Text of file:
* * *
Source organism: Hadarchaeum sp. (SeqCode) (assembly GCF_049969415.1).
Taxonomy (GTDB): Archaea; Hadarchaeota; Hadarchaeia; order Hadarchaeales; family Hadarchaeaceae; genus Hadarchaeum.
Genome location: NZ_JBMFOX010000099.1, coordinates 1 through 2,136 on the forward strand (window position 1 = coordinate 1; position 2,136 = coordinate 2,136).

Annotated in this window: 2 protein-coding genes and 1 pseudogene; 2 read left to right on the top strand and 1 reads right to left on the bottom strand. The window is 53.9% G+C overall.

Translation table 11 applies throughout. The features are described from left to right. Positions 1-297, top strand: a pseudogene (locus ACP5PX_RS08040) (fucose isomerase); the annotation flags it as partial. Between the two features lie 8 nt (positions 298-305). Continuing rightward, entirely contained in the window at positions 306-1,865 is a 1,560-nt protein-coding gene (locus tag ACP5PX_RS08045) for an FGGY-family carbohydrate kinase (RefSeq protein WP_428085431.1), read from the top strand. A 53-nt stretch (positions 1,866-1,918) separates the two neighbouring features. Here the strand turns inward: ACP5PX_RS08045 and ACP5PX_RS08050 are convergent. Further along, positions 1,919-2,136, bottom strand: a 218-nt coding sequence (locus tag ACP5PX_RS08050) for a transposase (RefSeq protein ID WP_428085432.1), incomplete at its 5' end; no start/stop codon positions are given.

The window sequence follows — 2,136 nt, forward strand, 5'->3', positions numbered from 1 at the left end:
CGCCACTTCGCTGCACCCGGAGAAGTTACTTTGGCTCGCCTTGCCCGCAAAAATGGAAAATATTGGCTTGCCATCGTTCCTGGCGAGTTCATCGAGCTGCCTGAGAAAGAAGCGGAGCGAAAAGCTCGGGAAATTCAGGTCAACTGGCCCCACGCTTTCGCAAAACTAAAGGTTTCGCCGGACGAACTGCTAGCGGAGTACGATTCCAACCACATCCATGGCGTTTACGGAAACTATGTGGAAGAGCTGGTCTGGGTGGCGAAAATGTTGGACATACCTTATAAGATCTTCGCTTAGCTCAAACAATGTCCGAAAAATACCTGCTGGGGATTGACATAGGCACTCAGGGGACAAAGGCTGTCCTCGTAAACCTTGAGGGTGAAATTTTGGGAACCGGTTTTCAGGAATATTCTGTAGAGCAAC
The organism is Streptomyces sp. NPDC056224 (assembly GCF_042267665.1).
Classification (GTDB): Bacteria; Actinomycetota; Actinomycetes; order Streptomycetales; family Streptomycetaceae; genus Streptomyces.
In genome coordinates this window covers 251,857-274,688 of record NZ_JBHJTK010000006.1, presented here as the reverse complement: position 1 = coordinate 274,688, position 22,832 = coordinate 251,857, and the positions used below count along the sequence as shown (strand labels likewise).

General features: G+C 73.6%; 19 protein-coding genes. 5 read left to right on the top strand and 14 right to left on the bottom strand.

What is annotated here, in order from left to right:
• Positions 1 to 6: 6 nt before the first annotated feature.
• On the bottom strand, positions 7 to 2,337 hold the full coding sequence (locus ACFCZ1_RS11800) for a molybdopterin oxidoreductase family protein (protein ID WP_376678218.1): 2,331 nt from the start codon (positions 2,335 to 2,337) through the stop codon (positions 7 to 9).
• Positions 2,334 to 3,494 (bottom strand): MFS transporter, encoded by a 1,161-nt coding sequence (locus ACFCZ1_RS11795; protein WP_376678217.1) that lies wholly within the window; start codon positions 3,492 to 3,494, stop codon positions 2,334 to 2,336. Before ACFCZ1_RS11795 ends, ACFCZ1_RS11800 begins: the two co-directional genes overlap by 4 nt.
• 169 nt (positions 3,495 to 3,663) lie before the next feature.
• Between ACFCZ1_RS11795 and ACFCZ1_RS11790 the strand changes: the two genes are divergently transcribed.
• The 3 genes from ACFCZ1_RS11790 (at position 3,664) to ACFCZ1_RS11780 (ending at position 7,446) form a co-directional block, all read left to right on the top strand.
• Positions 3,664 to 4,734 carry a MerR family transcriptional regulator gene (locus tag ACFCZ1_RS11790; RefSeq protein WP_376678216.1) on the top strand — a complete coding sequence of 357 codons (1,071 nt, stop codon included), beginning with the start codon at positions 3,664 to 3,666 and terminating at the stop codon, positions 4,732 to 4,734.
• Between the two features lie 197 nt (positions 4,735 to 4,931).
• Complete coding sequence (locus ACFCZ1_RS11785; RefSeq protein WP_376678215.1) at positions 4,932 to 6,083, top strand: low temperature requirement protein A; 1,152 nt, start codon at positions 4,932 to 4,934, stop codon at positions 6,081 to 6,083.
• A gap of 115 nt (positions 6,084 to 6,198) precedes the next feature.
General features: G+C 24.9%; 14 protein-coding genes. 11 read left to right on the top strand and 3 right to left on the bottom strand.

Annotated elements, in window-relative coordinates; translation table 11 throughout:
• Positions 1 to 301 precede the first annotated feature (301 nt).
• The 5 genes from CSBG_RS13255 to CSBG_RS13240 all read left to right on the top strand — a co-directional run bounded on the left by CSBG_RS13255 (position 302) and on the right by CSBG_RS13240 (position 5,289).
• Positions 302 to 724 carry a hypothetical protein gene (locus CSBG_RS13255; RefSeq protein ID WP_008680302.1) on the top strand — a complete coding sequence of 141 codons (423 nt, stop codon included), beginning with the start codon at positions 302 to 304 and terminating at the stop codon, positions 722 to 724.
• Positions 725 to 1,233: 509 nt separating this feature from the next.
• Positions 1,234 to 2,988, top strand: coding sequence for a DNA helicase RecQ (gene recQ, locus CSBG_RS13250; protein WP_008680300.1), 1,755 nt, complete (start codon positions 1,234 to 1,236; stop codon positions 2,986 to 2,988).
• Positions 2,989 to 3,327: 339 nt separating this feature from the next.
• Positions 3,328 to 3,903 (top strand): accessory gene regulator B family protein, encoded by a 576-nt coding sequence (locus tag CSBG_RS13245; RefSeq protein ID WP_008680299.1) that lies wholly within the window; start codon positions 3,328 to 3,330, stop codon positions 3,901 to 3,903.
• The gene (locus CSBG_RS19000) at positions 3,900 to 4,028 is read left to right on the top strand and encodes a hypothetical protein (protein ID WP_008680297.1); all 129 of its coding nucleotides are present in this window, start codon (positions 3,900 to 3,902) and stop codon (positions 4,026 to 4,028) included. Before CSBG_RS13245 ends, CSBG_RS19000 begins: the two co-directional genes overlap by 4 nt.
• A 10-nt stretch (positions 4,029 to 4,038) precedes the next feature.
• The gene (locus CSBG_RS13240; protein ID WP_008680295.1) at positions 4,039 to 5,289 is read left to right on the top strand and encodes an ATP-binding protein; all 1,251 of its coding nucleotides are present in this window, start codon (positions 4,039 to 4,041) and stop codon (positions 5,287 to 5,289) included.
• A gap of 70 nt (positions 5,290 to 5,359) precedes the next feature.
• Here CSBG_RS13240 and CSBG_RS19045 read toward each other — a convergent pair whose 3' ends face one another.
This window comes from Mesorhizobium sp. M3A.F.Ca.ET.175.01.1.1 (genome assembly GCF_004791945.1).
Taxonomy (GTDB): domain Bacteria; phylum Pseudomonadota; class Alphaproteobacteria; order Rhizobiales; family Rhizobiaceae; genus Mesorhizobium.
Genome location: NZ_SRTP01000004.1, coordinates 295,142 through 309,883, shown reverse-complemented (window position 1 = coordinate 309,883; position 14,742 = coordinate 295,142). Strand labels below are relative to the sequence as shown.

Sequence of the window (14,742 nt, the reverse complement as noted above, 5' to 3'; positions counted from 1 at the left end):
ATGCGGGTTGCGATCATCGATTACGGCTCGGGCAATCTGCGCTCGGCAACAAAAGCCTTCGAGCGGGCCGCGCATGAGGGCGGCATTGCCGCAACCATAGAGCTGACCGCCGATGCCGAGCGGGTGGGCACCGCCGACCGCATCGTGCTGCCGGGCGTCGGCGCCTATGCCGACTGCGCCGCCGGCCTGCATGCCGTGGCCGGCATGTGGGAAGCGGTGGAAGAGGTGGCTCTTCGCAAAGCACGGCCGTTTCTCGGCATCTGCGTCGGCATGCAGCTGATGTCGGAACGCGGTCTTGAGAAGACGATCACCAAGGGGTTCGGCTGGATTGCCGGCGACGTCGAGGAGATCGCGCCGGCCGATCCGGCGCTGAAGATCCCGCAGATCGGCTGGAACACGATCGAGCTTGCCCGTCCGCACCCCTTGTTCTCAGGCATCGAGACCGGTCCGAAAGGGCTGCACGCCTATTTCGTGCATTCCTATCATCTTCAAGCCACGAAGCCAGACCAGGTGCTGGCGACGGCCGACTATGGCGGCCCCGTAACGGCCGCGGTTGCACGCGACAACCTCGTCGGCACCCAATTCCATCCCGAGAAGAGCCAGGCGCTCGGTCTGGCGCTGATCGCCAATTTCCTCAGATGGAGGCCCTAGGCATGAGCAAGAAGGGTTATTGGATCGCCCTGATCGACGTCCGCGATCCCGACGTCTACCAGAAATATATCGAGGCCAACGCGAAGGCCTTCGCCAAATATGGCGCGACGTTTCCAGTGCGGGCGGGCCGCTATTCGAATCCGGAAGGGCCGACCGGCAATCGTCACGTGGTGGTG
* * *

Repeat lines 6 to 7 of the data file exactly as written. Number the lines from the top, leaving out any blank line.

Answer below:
The window sequence follows — 2,136 nt, forward strand, 5'->3', positions numbered from 1 at the left end:
CGCCACTTCGCTGCACCCGGAGAAGTTACTTTGGCTCGCCTTGCCCGCAAAAATGGAAAATATTGGCTTGCCATCGTTCCTGGCGAGTTCATCGAGCTGCCTGAGAAAGAAGCGGAGCGAAAAGCTCGGGAAATTCAGGTCAACTGGCCCCACGCTTTCGCAAAACTAAAGGTTTCGCCGGACGAACTGCTAGCGGAGTACGATTCCAACCACATCCATGGCGTTTACGGAAACTATGTGGAAGAGCTGGTCTGGGTGGCGAAAATGTTGGACATACCTTATAAGATCTTCGCTTAGCTCAAACAATGTCCGAAAAATACCTGCTGGGGATTGACATAGGCACTCAGGGGACAAAGGCTGTCCTCGTAAACCTTGAGGGTGAAATTTTGGGAACCGGTTTTCAGGAATATTCTGTAGAGCAAC